A few years ago I lived in Barrio Anita, a neighborhood situated between I-10 and the train tracks south of Speedway Boulevard. I discovered my new home on a spontaneous weekend bike ride through the west side of town and, I swear, one reason I ended up moving was for the Anita Street Market (849 N. Anita Ave.). Run and managed by its third generation, Barrio Anita is a favorite of plenty of well-nested Tucsonans. They produce some of the best tortillas and tamales in town. The food is better than many well-known Mexican restaurants, and often much cheaper. Though it is technically a restaurant, eating there feels more like having a meal with your nana. The adobe building of the market is not much different than most residential homes on the street. You can also stock up on ingredients like chorizo, queso fresco, or chiltepines.
Over the years, I have made another tiny little eatery a habit, especially when nursing hangovers. Located south of downtown, but north of South Tucson, the ambiance of Birria Guadalajara (304 E. 22nd St.) is unassuming, and much like restaurants found all about Sonora. Though the restaurant is brick-and-mortar, it feels almost like a food truck; you order at a window and sit on a covered patio outside. For birria and cabeza tacos, it doesn’t get better. For rough mornings when your head throbs and your stomach is queasy, the menudo is not only delicious, but also practically medicinal.
Since I keep thinking about soup (must be the long-awaited chill in the air), I should mention Tooley’s Cafe in the Lost Barrio (299 S. Park Ave.). There are many reasons to love Tooley’s, especially at breakfast time. But for me, it is the posole that brings me back over and over again. Posole is like the Mexican version of pho. Both are hearty soups, often both are topped with fresh cilantro. The hominy, chile, and cumin are what make this soup such a perfect breakfast in Tucson. After your soup, check out rest of this little secret neighborhood (they don’t call it “lost” for nothing). There are lots of alluring and artisan retail shops and businesses within a couple blocks of each other.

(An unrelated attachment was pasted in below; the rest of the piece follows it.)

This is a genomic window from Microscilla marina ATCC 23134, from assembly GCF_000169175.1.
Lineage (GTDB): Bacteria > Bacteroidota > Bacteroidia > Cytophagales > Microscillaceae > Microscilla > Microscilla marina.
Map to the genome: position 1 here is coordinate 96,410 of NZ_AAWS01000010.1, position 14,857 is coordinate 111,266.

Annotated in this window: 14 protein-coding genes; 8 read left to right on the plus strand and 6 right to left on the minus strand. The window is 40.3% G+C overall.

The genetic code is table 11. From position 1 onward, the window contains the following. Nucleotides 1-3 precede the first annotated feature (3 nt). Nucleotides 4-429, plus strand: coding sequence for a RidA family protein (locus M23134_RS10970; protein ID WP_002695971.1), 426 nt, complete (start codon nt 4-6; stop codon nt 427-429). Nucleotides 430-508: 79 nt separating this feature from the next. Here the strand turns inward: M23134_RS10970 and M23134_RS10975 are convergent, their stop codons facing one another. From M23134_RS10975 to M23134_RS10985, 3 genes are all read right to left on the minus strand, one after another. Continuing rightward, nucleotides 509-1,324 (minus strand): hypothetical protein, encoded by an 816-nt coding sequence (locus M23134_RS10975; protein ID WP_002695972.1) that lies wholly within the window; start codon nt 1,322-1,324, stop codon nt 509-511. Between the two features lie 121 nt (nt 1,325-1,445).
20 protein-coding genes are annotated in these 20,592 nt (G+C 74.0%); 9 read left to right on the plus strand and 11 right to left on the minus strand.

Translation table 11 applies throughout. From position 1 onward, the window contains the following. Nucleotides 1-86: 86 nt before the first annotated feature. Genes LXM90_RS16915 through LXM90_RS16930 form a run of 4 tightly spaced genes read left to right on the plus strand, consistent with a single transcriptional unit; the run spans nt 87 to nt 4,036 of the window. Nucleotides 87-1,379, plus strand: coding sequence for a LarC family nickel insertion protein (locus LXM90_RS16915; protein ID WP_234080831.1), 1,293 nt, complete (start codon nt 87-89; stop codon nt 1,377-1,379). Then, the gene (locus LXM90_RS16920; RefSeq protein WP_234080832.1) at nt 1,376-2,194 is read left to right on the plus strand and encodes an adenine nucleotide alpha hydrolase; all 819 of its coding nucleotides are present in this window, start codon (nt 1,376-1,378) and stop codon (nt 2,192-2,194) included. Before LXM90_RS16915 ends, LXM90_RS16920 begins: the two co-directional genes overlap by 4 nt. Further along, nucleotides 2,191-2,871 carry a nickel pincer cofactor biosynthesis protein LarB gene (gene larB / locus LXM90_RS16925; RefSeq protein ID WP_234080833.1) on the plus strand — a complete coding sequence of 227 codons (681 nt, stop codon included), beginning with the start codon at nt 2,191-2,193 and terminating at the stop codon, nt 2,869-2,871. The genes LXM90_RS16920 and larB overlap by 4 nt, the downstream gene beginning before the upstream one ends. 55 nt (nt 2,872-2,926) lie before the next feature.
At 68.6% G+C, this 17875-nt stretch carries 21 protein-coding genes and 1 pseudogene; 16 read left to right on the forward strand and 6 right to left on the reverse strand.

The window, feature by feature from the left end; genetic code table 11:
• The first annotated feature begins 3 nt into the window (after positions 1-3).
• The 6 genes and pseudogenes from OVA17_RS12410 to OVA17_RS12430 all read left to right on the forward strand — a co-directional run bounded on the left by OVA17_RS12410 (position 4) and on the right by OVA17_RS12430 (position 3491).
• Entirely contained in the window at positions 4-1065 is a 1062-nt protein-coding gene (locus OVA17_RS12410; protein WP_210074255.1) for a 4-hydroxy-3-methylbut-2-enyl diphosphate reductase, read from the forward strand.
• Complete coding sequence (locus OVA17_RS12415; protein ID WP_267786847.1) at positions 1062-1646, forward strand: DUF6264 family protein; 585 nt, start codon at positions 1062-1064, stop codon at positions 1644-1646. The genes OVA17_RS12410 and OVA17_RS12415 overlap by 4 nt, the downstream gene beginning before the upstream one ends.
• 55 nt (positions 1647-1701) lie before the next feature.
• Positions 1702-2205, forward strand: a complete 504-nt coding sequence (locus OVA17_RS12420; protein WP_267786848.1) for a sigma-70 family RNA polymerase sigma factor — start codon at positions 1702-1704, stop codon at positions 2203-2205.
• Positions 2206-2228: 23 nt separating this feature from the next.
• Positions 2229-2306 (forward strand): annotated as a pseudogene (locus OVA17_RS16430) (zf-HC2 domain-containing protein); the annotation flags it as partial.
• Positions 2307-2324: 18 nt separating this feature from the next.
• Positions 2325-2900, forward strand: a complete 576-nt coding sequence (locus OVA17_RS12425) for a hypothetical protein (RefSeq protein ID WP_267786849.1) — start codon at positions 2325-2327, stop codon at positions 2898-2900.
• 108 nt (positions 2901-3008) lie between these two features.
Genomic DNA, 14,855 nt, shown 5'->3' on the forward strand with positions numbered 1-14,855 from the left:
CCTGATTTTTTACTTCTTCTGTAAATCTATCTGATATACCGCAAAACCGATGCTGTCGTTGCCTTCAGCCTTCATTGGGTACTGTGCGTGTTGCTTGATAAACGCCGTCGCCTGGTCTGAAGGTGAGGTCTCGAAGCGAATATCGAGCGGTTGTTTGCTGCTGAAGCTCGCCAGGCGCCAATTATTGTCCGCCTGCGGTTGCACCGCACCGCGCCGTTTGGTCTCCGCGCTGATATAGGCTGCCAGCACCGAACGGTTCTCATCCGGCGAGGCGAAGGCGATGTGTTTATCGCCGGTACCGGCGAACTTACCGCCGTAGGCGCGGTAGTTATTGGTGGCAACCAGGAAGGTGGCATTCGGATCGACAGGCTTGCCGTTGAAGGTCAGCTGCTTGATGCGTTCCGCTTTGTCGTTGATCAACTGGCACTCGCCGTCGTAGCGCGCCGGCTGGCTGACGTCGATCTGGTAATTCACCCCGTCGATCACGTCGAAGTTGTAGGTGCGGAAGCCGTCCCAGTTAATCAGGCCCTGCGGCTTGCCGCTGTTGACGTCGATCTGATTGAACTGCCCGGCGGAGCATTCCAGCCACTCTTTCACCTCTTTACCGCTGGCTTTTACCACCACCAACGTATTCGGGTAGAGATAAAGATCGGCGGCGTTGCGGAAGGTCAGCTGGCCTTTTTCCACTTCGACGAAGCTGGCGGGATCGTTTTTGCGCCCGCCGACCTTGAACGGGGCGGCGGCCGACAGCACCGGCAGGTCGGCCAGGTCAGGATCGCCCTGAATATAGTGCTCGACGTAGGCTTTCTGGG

Tubac has a few new eateries ready to nourish you while hopping around its maze of shops and galleries: Soto’s PK Outpost (14 Camino Otero) was originally located in Nogales. Serving primarily Sonoran cuisine, their fajitas are to die for. Also in Tubac, The Goods (24A Tubac Road) is a sandwich and smoothie bar that has a little something for everyone.
Bisbee has a new option for breakfast, lunch, and dinner. The young owners of The Quarry (40 Brewery Ave.) describe their fare as “locally sourced comfort food.” Meatloaf, pot pie, and braised lamb shanks have already made this place a local favorite.
In downtown Tucson, at the corner of Fifth and Broadway, a promising new restaurant is bringing something to town that’s totally new, er that is …old. Barrio Cuisine (188 E. Broadway) will feature contemporary Native American cuisine grounded in the traditional roots of both the Tohono O’odham and Pascua Yaqui tribes. It looks like they should be open sometime in November, but we will be patient. ✜
Jared McKinley is the associate publisher of Edible Baja Arizona.